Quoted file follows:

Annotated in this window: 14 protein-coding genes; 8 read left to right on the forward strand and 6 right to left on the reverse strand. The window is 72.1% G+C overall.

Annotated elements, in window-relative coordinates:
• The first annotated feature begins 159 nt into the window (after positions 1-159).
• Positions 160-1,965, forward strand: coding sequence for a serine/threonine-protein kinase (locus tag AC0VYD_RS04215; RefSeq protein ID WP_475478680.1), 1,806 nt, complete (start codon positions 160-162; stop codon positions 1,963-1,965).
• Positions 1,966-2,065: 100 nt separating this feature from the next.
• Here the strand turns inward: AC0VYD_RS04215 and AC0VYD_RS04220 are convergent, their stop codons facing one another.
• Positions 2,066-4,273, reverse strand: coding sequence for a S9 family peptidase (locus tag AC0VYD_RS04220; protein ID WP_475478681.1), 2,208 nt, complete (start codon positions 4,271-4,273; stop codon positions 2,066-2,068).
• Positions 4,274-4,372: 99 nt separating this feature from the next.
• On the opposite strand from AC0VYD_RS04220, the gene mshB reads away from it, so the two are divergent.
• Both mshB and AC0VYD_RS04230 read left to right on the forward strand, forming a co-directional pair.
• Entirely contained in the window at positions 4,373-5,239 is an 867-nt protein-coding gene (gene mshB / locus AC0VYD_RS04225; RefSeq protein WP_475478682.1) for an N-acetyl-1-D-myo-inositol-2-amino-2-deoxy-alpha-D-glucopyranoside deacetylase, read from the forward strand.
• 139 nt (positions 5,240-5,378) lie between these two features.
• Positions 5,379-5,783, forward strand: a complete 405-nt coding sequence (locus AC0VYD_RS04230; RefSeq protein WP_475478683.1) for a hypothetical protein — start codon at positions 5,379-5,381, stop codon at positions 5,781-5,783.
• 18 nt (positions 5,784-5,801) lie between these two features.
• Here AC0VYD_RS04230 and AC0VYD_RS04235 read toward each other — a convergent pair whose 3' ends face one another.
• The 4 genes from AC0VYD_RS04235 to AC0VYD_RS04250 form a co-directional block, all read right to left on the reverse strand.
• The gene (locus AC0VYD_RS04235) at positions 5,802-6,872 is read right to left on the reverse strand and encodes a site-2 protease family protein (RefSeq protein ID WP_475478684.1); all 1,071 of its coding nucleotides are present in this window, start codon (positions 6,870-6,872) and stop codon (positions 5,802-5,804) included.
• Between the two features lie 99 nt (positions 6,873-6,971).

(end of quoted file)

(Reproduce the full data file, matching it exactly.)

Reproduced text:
Annotated in this window: 14 protein-coding genes; 8 read left to right on the forward strand and 6 right to left on the reverse strand. The window is 72.1% G+C overall.

Annotated elements, in window-relative coordinates:
• The first annotated feature begins 159 nt into the window (after positions 1-159).
• Positions 160-1,965, forward strand: coding sequence for a serine/threonine-protein kinase (locus tag AC0VYD_RS04215; RefSeq protein ID WP_475478680.1), 1,806 nt, complete (start codon positions 160-162; stop codon positions 1,963-1,965).
• Positions 1,966-2,065: 100 nt separating this feature from the next.
• Here the strand turns inward: AC0VYD_RS04215 and AC0VYD_RS04220 are convergent, their stop codons facing one another.
• Positions 2,066-4,273, reverse strand: coding sequence for a S9 family peptidase (locus tag AC0VYD_RS04220; protein ID WP_475478681.1), 2,208 nt, complete (start codon positions 4,271-4,273; stop codon positions 2,066-2,068).
• Positions 4,274-4,372: 99 nt separating this feature from the next.
• On the opposite strand from AC0VYD_RS04220, the gene mshB reads away from it, so the two are divergent.
• Both mshB and AC0VYD_RS04230 read left to right on the forward strand, forming a co-directional pair.
• Entirely contained in the window at positions 4,373-5,239 is an 867-nt protein-coding gene (gene mshB / locus AC0VYD_RS04225; RefSeq protein WP_475478682.1) for an N-acetyl-1-D-myo-inositol-2-amino-2-deoxy-alpha-D-glucopyranoside deacetylase, read from the forward strand.
• 139 nt (positions 5,240-5,378) lie between these two features.
• Positions 5,379-5,783, forward strand: a complete 405-nt coding sequence (locus AC0VYD_RS04230; RefSeq protein WP_475478683.1) for a hypothetical protein — start codon at positions 5,379-5,381, stop codon at positions 5,781-5,783.
• 18 nt (positions 5,784-5,801) lie between these two features.
• Here AC0VYD_RS04230 and AC0VYD_RS04235 read toward each other — a convergent pair whose 3' ends face one another.
• The 4 genes from AC0VYD_RS04235 to AC0VYD_RS04250 form a co-directional block, all read right to left on the reverse strand.
• The gene (locus AC0VYD_RS04235) at positions 5,802-6,872 is read right to left on the reverse strand and encodes a site-2 protease family protein (RefSeq protein ID WP_475478684.1); all 1,071 of its coding nucleotides are present in this window, start codon (positions 6,870-6,872) and stop codon (positions 5,802-5,804) included.
• Between the two features lie 99 nt (positions 6,873-6,971).